However, that improved business performance has come at quite a great cost for the employee! Since 401(k) plans are voluntary, not everyone participates (i.e. saves for retirement). Even with automatic enrollment, most worker do not contribute enough to properly fund their retirement. The national average for the amounts saved in 401(k) accounts across all age ranges is dismally and potentially disastrously low. In addition, most employees lack investment management skills. Most, simply choose a few mutual funds and let the money just sit there. While some plans contain automatic asset re-allocation, in general the investments in 401(k) plans are not actively managed.
So while 401(k) plans may have been really good for businesses, they are actually not very good at all for the average employee. In the three decades they have been around they have almost completely replaced the traditional pension plan in the private sector. The question is rather workers are better off now then they were when a traditional pension was the norm. I would argue that they are far worse off under the 401(k) system and that the average employee would be far more secure in retirement under the old system.
So, our letter writer is probably correct when he states, “defined benefit pension plans are a thing of the past.” But, is that a good thing? We have lost a great deal of security for the sake of greater company profits. Combined with the insecure future of the Social Security program, the retirement landscape for my generation is looking far more precarious than that of the Baby Boomers or even the Greatest Generation before them.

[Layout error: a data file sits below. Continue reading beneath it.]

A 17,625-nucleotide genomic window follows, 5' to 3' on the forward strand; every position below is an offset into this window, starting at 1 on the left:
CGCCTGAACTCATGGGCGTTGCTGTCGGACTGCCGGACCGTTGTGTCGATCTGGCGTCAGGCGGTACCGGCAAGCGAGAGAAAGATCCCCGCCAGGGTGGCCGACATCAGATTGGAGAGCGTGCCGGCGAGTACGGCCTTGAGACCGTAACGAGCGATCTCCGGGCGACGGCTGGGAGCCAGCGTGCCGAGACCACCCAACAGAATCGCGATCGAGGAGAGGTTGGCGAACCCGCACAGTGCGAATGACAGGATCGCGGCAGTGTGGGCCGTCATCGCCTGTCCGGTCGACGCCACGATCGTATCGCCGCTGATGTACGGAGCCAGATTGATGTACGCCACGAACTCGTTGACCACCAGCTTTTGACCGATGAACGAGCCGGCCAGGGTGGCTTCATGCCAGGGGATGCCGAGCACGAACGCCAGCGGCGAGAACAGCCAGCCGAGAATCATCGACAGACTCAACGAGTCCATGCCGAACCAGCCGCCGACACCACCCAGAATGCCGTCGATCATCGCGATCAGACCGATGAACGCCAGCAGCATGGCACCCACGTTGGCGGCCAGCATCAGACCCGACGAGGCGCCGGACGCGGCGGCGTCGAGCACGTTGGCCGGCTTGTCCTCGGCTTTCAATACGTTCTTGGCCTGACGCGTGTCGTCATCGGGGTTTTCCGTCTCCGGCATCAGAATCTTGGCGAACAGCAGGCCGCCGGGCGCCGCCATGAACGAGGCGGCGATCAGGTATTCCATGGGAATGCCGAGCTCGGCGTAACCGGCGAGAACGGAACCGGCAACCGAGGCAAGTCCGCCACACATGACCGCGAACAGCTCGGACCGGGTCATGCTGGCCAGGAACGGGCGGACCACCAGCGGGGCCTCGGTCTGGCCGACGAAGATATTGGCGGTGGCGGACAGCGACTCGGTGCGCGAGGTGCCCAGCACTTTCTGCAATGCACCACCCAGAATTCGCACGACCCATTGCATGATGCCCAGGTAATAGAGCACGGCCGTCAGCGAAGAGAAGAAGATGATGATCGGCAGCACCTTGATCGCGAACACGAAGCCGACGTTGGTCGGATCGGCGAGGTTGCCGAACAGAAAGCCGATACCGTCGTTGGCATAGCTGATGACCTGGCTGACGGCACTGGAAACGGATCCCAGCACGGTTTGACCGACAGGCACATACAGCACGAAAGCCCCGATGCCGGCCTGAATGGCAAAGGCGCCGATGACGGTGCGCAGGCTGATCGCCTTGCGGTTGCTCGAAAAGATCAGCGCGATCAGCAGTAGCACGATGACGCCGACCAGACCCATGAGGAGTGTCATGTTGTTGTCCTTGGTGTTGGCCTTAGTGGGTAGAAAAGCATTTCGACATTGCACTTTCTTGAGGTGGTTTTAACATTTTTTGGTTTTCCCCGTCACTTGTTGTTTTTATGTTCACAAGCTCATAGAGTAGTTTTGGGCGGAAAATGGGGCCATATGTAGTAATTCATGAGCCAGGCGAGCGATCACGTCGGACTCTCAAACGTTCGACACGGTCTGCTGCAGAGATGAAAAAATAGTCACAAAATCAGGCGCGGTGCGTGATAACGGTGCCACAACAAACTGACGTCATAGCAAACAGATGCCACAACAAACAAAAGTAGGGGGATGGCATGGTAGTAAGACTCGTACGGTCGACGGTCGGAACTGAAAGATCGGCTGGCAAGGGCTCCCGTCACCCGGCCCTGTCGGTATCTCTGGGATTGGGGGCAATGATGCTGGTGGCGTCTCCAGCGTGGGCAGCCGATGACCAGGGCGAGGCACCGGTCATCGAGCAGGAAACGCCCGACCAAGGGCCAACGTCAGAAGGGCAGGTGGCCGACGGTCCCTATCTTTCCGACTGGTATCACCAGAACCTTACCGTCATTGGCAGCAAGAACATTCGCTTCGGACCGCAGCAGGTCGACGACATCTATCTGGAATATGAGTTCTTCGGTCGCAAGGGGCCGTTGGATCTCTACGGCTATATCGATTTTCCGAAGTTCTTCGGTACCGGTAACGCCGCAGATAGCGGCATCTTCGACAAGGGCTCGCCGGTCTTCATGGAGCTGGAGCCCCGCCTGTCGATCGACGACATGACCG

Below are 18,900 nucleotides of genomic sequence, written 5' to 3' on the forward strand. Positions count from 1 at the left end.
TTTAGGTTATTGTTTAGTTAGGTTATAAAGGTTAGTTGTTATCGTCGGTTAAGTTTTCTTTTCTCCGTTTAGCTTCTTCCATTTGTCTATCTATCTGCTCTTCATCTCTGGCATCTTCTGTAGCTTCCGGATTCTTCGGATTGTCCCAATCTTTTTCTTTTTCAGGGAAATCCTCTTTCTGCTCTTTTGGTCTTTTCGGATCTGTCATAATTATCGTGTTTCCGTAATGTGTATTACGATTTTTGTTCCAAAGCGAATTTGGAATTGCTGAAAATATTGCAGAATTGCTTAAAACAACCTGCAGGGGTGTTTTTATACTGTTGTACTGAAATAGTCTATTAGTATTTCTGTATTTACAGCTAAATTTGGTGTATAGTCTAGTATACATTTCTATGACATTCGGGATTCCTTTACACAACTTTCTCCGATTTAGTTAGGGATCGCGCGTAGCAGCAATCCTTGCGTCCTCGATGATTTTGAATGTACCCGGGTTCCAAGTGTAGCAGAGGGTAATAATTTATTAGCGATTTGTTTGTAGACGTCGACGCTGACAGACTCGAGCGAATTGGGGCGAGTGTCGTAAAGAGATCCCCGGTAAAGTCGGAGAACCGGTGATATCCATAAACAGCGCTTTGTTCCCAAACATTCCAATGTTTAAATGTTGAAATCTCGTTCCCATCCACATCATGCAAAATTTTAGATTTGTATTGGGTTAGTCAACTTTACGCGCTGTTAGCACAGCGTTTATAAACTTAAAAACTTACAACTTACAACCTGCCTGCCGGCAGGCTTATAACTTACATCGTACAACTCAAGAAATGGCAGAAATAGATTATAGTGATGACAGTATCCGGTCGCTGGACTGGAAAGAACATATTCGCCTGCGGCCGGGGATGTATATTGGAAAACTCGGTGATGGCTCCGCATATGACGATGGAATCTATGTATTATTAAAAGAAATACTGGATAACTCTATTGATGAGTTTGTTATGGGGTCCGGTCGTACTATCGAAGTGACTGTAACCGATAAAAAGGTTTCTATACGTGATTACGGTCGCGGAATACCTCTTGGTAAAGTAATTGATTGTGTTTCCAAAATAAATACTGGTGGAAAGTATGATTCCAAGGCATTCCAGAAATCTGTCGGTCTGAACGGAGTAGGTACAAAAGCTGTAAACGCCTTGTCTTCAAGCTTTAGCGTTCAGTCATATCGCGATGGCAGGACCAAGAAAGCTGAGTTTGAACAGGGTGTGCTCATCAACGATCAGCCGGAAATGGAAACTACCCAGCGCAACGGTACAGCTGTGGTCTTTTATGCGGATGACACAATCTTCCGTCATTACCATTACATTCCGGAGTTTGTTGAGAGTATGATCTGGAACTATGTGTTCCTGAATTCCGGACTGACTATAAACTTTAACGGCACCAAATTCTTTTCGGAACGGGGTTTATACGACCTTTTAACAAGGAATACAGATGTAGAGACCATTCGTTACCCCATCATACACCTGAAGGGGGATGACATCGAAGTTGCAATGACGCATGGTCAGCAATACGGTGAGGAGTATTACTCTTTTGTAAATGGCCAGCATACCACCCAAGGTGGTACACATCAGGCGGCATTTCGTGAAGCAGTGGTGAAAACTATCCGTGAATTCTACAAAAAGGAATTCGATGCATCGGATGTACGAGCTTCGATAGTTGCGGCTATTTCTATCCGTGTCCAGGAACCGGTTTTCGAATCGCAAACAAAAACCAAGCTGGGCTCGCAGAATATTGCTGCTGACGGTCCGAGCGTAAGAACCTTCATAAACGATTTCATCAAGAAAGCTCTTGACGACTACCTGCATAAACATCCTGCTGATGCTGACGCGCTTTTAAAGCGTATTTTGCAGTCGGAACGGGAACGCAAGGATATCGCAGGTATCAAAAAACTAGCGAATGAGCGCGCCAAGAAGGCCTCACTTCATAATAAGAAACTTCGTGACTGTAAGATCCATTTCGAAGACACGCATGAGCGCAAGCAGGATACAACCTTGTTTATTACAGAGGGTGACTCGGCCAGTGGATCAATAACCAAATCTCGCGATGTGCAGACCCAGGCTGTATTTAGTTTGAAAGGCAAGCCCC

So the next time you feel like a public employee is getting a free ride, remind yourself of what you have given up, or what has perhaps been taken from you. I don’t know how we can steer our society back to a more conservative and secure approach to retirement planning. However I do know that public employee pensions may not be such an evil luxury, as they are currently portrayed. In fact, if embraced as a model for future retirement plans, they might be our last hope.
*Section 401(k): As I understand it, the 401(k) plan was never intended to replace the traditional pension. In fact, Section 401(k) was written to allow companies to provide a supplemental system for employees to be able to save in a tax-differed account on top of their traditional pension. In fact, it was written specifically for one company, Xerox, to provide such a plan. I have not been able to confirm the company specific reference in my research on the matter, nor have I reviewed the congressional debate over this provision of the tax code. However, the obscure nature of the provision as simply Section 401(k) of the tax code leads one to understand that it was not intended to replace the traditional pension system prevalent in this country at the time.
** January 1980: It is remarkable (however unrelated) that the effective date of Section 401(k) coincides with the same month that Ronald Reagan became President of the U.S. ushering in the era of Supply Side Economics (see Republican Myth #1). It’s a incontrovertible fact that this country has had a steady contribution of wealth since that time. I can’t help but believe that the shifting of retirement savings burden from employer to employee may be yet another contributing factor in the nation’s long slide towards becoming a two tiered society. Watch for the topic of income disparity and wealth distribution in future posts.